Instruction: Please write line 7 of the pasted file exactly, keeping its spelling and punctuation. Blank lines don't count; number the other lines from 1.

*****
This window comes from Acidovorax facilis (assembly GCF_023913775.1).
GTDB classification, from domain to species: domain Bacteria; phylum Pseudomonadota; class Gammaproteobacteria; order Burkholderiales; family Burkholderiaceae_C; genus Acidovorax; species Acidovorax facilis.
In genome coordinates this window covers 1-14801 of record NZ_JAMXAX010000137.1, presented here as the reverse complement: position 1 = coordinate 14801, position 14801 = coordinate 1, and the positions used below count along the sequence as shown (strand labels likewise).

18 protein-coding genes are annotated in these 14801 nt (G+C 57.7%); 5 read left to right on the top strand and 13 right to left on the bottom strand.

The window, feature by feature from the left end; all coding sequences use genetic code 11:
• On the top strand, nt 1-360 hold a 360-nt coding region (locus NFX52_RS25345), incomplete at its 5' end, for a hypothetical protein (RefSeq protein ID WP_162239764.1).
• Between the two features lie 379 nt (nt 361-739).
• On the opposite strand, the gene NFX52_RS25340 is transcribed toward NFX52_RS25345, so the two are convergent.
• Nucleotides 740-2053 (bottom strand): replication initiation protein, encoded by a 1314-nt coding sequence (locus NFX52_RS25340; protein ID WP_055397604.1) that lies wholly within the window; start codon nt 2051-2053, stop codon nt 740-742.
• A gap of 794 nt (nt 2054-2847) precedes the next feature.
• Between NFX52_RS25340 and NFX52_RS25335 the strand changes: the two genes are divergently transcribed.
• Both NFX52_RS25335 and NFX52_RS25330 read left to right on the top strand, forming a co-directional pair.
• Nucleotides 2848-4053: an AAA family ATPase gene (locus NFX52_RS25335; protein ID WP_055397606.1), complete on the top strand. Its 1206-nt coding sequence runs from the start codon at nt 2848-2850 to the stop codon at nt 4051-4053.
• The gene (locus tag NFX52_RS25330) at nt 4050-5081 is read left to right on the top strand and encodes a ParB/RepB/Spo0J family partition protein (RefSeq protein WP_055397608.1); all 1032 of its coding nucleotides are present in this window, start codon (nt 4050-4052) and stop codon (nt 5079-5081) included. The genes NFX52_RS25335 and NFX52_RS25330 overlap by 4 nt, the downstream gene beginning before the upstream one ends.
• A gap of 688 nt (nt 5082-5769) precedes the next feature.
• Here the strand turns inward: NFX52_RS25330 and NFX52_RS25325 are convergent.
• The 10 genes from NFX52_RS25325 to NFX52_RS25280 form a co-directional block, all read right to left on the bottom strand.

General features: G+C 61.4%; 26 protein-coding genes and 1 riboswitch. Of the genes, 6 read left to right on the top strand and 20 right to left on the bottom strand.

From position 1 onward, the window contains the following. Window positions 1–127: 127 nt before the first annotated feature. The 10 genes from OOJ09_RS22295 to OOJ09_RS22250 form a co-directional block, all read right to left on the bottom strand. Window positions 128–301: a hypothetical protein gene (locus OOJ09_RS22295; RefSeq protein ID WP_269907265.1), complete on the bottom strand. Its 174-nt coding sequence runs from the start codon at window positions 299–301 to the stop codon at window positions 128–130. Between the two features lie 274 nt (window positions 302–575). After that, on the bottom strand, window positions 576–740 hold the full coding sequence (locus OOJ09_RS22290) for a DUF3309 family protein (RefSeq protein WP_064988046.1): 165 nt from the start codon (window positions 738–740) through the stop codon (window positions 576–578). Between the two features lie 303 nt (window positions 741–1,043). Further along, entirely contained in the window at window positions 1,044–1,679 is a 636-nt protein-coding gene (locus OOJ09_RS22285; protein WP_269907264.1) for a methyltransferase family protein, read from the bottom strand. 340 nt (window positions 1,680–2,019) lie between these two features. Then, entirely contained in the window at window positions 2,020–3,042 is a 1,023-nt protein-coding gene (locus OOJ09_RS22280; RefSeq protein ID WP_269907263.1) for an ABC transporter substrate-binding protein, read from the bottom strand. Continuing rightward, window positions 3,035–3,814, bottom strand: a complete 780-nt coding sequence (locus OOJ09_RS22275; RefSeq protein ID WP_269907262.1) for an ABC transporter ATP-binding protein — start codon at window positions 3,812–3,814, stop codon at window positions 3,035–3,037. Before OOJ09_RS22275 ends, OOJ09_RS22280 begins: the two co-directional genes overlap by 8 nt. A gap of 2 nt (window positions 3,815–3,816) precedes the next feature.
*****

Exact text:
• Between the two features lie 379 nt (nt 361-739).